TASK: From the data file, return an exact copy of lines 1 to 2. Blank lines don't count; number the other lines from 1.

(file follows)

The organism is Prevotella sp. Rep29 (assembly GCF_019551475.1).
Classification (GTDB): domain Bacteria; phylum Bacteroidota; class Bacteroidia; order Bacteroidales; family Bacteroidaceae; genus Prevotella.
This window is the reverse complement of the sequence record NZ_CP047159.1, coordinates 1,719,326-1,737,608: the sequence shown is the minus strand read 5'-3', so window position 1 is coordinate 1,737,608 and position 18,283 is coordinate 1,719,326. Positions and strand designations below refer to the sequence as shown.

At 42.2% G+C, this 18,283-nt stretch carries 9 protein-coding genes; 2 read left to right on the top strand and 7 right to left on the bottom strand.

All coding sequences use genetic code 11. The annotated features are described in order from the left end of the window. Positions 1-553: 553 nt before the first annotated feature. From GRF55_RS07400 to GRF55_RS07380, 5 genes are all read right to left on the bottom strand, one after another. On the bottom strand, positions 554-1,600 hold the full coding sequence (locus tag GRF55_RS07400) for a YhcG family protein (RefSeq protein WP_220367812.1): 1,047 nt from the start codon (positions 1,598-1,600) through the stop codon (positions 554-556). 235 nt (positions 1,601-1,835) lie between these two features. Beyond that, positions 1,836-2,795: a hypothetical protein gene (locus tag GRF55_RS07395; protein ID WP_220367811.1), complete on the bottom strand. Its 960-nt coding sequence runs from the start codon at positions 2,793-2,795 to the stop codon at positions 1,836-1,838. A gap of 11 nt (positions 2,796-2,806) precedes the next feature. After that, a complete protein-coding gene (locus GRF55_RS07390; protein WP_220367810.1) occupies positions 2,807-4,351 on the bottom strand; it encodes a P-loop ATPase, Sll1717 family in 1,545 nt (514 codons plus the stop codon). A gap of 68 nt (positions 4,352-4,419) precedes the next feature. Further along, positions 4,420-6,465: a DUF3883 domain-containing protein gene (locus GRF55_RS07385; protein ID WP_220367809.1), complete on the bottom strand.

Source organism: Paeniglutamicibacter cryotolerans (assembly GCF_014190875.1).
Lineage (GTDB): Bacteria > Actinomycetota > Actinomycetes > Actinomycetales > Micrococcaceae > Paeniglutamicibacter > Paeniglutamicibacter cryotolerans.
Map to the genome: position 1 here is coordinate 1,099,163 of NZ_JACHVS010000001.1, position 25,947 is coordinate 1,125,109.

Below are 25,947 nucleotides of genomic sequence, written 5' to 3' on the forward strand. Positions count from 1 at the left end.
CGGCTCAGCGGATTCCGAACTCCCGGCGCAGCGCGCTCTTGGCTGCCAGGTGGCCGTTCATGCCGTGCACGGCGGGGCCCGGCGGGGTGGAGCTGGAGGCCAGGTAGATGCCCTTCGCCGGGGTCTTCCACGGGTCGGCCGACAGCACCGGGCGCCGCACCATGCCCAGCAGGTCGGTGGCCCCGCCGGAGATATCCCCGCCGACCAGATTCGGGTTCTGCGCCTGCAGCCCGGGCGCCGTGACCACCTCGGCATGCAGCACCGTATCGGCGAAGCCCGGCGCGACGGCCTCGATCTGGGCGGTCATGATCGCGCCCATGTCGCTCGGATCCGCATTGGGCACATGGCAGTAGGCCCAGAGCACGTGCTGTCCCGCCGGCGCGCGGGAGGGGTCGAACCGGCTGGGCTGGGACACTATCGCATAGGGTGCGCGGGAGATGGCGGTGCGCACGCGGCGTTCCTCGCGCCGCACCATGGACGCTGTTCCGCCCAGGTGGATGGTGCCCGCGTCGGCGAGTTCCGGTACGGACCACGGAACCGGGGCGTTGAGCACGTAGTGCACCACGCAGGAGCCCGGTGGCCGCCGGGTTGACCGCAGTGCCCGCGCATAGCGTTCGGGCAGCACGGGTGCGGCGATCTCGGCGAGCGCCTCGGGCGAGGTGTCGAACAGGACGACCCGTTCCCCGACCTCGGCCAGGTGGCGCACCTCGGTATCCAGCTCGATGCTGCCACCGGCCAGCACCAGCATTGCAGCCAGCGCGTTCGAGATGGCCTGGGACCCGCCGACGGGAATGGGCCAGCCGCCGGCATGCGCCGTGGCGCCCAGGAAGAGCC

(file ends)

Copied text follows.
The organism is Prevotella sp. Rep29 (assembly GCF_019551475.1).
Classification (GTDB): domain Bacteria; phylum Bacteroidota; class Bacteroidia; order Bacteroidales; family Bacteroidaceae; genus Prevotella.